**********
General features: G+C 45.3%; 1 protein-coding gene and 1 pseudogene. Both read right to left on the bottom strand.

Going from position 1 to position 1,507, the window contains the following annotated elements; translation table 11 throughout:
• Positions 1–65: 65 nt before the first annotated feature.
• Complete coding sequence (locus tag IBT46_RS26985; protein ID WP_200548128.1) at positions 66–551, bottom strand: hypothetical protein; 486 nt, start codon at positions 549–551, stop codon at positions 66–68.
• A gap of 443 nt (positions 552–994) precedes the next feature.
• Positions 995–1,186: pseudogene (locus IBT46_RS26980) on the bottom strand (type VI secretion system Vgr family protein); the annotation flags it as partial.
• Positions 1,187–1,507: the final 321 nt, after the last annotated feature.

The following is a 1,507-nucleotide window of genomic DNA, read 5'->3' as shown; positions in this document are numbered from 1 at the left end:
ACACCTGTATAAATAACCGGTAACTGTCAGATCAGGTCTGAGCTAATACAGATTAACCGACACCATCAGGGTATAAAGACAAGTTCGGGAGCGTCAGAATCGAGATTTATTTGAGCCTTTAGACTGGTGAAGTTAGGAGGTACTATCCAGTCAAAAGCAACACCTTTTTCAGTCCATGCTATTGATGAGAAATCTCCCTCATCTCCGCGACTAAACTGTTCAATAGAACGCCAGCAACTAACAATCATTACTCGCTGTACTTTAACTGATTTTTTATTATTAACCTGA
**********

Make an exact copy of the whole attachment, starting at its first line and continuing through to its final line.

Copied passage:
General features: G+C 45.3%; 1 protein-coding gene and 1 pseudogene. Both read right to left on the bottom strand.

Going from position 1 to position 1,507, the window contains the following annotated elements; translation table 11 throughout:
• Positions 1–65: 65 nt before the first annotated feature.
• Complete coding sequence (locus tag IBT46_RS26985; protein ID WP_200548128.1) at positions 66–551, bottom strand: hypothetical protein; 486 nt, start codon at positions 549–551, stop codon at positions 66–68.
• A gap of 443 nt (positions 552–994) precedes the next feature.
• Positions 995–1,186: pseudogene (locus IBT46_RS26980) on the bottom strand (type VI secretion system Vgr family protein); the annotation flags it as partial.
• Positions 1,187–1,507: the final 321 nt, after the last annotated feature.

The following is a 1,507-nucleotide window of genomic DNA, read 5'->3' as shown; positions in this document are numbered from 1 at the left end:
ACACCTGTATAAATAACCGGTAACTGTCAGATCAGGTCTGAGCTAATACAGATTAACCGACACCATCAGGGTATAAAGACAAGTTCGGGAGCGTCAGAATCGAGATTTATTTGAGCCTTTAGACTGGTGAAGTTAGGAGGTACTATCCAGTCAAAAGCAACACCTTTTTCAGTCCATGCTATTGATGAGAAATCTCCCTCATCTCCGCGACTAAACTGTTCAATAGAACGCCAGCAACTAACAATCATTACTCGCTGTACTTTAACTGATTTTTTATTATTAACCTGA